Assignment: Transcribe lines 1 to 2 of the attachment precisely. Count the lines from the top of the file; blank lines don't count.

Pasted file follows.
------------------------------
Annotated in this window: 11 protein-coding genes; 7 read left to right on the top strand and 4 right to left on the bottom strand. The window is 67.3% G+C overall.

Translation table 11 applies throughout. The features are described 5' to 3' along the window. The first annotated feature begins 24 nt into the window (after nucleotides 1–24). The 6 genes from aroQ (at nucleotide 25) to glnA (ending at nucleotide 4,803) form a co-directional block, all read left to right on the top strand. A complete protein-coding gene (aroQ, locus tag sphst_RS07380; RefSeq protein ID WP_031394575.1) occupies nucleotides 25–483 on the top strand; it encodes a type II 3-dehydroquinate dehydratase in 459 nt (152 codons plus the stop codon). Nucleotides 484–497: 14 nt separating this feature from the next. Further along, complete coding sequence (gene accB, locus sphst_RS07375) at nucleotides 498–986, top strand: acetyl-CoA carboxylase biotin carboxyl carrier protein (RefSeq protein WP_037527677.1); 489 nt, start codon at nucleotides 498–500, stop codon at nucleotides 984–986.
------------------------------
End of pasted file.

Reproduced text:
Annotated in this window: 11 protein-coding genes; 7 read left to right on the top strand and 4 right to left on the bottom strand. The window is 67.3% G+C overall.

Translation table 11 applies throughout. The features are described 5' to 3' along the window. The first annotated feature begins 24 nt into the window (after nucleotides 1–24). The 6 genes from aroQ (at nucleotide 25) to glnA (ending at nucleotide 4,803) form a co-directional block, all read left to right on the top strand. A complete protein-coding gene (aroQ, locus tag sphst_RS07380; RefSeq protein ID WP_031394575.1) occupies nucleotides 25–483 on the top strand; it encodes a type II 3-dehydroquinate dehydratase in 459 nt (152 codons plus the stop codon). Nucleotides 484–497: 14 nt separating this feature from the next. Further along, complete coding sequence (gene accB, locus sphst_RS07375) at nucleotides 498–986, top strand: acetyl-CoA carboxylase biotin carboxyl carrier protein (RefSeq protein WP_037527677.1); 489 nt, start codon at nucleotides 498–500, stop codon at nucleotides 984–986.